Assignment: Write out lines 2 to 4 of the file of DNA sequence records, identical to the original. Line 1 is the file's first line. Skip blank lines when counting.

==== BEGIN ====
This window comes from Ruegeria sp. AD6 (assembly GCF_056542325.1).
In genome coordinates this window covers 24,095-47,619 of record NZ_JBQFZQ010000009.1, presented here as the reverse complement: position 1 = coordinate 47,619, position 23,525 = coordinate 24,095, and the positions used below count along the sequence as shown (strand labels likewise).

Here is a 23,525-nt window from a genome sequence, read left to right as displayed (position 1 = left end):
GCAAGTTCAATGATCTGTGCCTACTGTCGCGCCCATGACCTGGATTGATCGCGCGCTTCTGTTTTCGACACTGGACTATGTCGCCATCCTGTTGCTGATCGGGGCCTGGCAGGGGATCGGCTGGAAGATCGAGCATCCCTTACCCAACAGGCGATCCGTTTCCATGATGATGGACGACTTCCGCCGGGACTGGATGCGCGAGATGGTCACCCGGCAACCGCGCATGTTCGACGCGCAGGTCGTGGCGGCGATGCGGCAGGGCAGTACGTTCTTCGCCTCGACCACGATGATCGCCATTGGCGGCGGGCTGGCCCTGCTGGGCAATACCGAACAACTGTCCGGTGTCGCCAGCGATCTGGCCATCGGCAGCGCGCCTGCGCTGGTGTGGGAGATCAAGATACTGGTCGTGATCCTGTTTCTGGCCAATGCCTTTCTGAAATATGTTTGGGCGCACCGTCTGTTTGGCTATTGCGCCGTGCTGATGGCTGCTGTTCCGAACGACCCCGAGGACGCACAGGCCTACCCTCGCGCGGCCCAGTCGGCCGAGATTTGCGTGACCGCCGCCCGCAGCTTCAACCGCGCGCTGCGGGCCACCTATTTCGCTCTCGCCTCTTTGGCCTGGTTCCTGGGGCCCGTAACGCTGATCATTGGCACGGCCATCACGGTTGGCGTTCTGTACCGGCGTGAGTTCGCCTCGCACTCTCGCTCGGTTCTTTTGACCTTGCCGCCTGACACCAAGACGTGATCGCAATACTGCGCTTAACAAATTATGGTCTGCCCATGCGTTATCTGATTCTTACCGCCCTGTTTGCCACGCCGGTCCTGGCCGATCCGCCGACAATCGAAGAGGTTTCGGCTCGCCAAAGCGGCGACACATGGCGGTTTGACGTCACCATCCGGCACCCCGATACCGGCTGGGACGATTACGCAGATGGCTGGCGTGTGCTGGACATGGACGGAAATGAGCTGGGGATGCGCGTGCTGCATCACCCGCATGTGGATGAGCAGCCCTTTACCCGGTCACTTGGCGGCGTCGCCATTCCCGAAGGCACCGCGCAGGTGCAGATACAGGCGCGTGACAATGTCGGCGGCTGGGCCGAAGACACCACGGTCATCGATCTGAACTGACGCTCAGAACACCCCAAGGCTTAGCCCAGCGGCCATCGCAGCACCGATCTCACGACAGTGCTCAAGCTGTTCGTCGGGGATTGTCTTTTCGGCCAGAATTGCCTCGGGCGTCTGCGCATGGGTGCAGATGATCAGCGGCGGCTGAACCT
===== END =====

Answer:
In genome coordinates this window covers 24,095-47,619 of record NZ_JBQFZQ010000009.1, presented here as the reverse complement: position 1 = coordinate 47,619, position 23,525 = coordinate 24,095, and the positions used below count along the sequence as shown (strand labels likewise).

Here is a 23,525-nt window from a genome sequence, read left to right as displayed (position 1 = left end):
GCAAGTTCAATGATCTGTGCCTACTGTCGCGCCCATGACCTGGATTGATCGCGCGCTTCTGTTTTCGACACTGGACTATGTCGCCATCCTGTTGCTGATCGGGGCCTGGCAGGGGATCGGCTGGAAGATCGAGCATCCCTTACCCAACAGGCGATCCGTTTCCATGATGATGGACGACTTCCGCCGGGACTGGATGCGCGAGATGGTCACCCGGCAACCGCGCATGTTCGACGCGCAGGTCGTGGCGGCGATGCGGCAGGGCAGTACGTTCTTCGCCTCGACCACGATGATCGCCATTGGCGGCGGGCTGGCCCTGCTGGGCAATACCGAACAACTGTCCGGTGTCGCCAGCGATCTGGCCATCGGCAGCGCGCCTGCGCTGGTGTGGGAGATCAAGATACTGGTCGTGATCCTGTTTCTGGCCAATGCCTTTCTGAAATATGTTTGGGCGCACCGTCTGTTTGGCTATTGCGCCGTGCTGATGGCTGCTGTTCCGAACGACCCCGAGGACGCACAGGCCTACCCTCGCGCGGCCCAGTCGGCCGAGATTTGCGTGACCGCCGCCCGCAGCTTCAACCGCGCGCTGCGGGCCACCTATTTCGCTCTCGCCTCTTTGGCCTGGTTCCTGGGGCCCGTAACGCTGATCATTGGCACGGCCATCACGGTTGGCGTTCTGTACCGGCGTGAGTTCGCCTCGCACTCTCGCTCGGTTCTTTTGACCTTGCCGCCTGACACCAAGACGTGATCGCAATACTGCGCTTAACAAATTATGGTCTGCCCATGCGTTATCTGATTCTTACCGCCCTGTTTGCCACGCCGGTCCTGGCCGATCCGCCGACAATCGAAGAGGTTTCGGCTCGCCAAAGCGGCGACACATGGCGGTTTGACGTCACCATCCGGCACCCCGATACCGGCTGGGACGATTACGCAGATGGCTGGCGTGTGCTGGACATGGACGGAAATGAGCTGGGGATGCGCGTGCTGCATCACCCGCATGTGGATGAGCAGCCCTTTACCCGGTCACTTGGCGGCGTCGCCATTCCCGAAGGCACCGCGCAGGTGCAGATACAGGCGCGTGACAATGTCGGCGGCTGGGCCGAAGACACCACGGTCATCGATCTGAACTGACGCTCAGAACACCCCAAGGCTTAGCCCAGCGGCCATCGCAGCACCGATCTCACGACAGTGCTCAAGCTGTTCGTCGGGGATTGTCTTTTCGGCCAGAATTGCCTCGGGCGTCTGCGCATGGGTGCAGATGATCAGCGGCGGCTGAACCT